By quenching in a medium to reduce this temp and condition to below 1000 in 1-4 seconds, depending on the steel type/amount of carbon/amount to alloys, you change the steels condition to Martensite, which is a hard piece of steel.
The quench medium must remove the temp at a particular speed and rate to match the steels alloy content. Different steels with different alloys and amounts, require different "speeds" of oil/medium to reduce the austenitic temp to below 1000 or so in the specified amount of time.
Along with this hardness, come brittleness and "retained austenite" - austentite that did not "make" the transition to martensite.
A "soak" at a much lower temp of 350 - 400 degrees, completes the "retained austenite" transformation to martensite, and relaxes the brittleness. This lower temp/soak time is kown as "TEMPERING"!!!
Now, with the new martensite being formed from the "retained austenite", the steel needs to be tempered AGAIN to relieve hardening stresses of the new martensite.
Thus, the term you may have heard of double or even triple tempering.
Know your steel, know what industry standards are for THAT steel, what quench medium to use, what tempering temps. to use for what hardness is desired, etc.
This entire process is called "HEAT TREATING", which includes the entire processes of forging, normalizing, annealing, hardening and tempering.
Each of which are distinct and seperate steps of a long and drawn out process with specific times and temperatures for each step.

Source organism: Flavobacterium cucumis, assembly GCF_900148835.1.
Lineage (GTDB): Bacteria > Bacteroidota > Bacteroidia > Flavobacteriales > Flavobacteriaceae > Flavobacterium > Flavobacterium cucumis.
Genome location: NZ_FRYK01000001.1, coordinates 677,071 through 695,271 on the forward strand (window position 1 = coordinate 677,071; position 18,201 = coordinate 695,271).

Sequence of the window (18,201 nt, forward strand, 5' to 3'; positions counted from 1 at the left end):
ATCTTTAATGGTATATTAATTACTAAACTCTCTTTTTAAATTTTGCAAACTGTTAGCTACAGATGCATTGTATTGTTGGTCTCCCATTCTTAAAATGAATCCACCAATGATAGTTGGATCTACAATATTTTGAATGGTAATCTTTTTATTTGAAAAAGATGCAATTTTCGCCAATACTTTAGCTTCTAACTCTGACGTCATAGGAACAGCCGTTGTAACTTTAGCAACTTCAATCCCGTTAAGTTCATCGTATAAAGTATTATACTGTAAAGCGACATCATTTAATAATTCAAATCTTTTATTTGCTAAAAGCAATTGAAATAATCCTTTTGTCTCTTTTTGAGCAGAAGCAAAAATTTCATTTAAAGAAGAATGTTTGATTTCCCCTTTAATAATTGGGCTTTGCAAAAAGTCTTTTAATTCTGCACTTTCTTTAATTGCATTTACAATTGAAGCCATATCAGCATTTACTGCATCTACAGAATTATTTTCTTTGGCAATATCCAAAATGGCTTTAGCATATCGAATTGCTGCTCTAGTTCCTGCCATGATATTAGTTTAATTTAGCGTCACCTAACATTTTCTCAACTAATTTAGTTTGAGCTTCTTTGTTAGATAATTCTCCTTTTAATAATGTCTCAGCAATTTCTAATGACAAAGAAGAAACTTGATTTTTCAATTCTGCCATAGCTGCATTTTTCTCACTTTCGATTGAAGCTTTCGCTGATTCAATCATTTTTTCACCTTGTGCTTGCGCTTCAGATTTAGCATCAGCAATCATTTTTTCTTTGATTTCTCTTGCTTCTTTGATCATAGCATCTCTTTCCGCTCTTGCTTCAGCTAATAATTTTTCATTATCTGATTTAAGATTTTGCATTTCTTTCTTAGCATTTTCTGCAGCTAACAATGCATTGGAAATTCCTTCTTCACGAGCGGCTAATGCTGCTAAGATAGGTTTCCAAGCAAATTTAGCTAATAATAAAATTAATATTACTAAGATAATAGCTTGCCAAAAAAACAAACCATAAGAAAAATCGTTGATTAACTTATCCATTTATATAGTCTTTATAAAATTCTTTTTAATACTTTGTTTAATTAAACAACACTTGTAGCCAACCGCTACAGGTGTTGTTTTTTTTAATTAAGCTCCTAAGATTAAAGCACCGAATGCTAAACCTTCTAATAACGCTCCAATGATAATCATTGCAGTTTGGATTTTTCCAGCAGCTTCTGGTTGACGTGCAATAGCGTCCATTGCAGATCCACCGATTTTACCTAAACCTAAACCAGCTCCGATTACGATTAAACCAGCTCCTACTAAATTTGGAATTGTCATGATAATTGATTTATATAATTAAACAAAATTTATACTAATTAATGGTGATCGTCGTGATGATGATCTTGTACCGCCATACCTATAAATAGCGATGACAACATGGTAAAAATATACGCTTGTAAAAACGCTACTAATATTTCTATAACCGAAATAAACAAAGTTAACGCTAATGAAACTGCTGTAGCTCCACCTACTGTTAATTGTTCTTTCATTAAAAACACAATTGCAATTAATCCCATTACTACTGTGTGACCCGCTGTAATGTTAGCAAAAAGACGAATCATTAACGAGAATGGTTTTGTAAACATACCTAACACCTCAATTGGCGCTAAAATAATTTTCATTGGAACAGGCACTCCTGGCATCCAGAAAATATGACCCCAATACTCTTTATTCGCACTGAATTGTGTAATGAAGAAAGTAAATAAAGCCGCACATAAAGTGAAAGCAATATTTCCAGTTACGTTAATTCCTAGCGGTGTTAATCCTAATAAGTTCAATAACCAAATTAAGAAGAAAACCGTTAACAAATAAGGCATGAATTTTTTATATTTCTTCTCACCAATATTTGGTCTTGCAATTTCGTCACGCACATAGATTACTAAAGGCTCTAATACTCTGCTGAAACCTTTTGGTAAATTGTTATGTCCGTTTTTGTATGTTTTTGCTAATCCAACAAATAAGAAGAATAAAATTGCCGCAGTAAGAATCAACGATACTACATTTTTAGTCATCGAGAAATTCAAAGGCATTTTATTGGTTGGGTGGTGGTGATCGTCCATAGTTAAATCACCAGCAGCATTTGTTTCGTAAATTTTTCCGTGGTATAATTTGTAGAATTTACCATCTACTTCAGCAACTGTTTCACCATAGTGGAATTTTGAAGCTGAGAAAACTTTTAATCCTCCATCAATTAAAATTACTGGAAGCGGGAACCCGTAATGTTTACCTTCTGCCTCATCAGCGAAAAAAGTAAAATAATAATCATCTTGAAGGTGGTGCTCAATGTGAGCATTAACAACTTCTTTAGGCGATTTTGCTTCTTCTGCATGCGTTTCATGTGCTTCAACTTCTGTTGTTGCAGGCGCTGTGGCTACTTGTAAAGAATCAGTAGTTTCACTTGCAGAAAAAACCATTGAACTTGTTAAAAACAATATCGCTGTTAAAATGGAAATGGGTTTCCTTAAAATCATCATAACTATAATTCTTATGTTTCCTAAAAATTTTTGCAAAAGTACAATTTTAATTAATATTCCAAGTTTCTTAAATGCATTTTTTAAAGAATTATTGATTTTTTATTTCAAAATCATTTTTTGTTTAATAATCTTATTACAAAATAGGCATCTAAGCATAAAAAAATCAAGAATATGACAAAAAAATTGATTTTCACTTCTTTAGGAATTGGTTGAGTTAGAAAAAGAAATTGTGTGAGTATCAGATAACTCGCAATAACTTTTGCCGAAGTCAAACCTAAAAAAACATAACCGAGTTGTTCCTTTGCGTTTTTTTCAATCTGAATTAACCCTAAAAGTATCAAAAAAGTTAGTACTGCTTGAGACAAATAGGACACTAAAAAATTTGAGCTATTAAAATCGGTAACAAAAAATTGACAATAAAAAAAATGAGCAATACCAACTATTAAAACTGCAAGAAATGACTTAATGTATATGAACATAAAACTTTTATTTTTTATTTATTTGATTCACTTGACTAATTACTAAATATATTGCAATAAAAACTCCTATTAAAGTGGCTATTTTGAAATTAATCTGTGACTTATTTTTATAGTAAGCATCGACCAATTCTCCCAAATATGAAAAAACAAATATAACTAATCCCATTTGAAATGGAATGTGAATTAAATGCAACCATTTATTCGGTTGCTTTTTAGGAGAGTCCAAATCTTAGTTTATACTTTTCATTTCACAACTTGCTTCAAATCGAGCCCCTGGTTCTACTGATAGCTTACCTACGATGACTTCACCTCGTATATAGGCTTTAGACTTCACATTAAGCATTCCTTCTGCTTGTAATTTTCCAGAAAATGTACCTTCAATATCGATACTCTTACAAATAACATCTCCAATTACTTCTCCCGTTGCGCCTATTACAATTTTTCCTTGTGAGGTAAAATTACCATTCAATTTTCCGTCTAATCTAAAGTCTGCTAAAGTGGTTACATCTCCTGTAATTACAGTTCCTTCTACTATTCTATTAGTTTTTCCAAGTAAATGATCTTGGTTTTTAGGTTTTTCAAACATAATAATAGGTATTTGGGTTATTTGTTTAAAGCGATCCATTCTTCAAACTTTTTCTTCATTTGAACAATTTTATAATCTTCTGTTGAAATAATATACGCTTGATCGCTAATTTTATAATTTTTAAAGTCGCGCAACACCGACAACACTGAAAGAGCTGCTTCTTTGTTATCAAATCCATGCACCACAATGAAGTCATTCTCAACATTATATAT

Individually Handcrafted Knives for the Outdoor Enthusiast

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One added point: back in the "old days" hardening and tempering was often done as a unified process where you heated the piece and then only quenched the working edge and then let heat from the rest of the piece flow back to draw temper on the edge and *then* quenched the entire piece when it was at the right temper colour to stop it from further softening the working edge.

Of course back then the body of the piece was often wrought iron and only the edge was steel--I used to find hammers and chisels done this way at a Columbus OH fleamarket so bac k then was not so far back sometimes!

Note too that modern high alloy steels have greater issues with retained austenite than old shallow hardening low alloy steels.

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Modern hatchet, pipe 'hawk makers, etc. STILL! do use that method!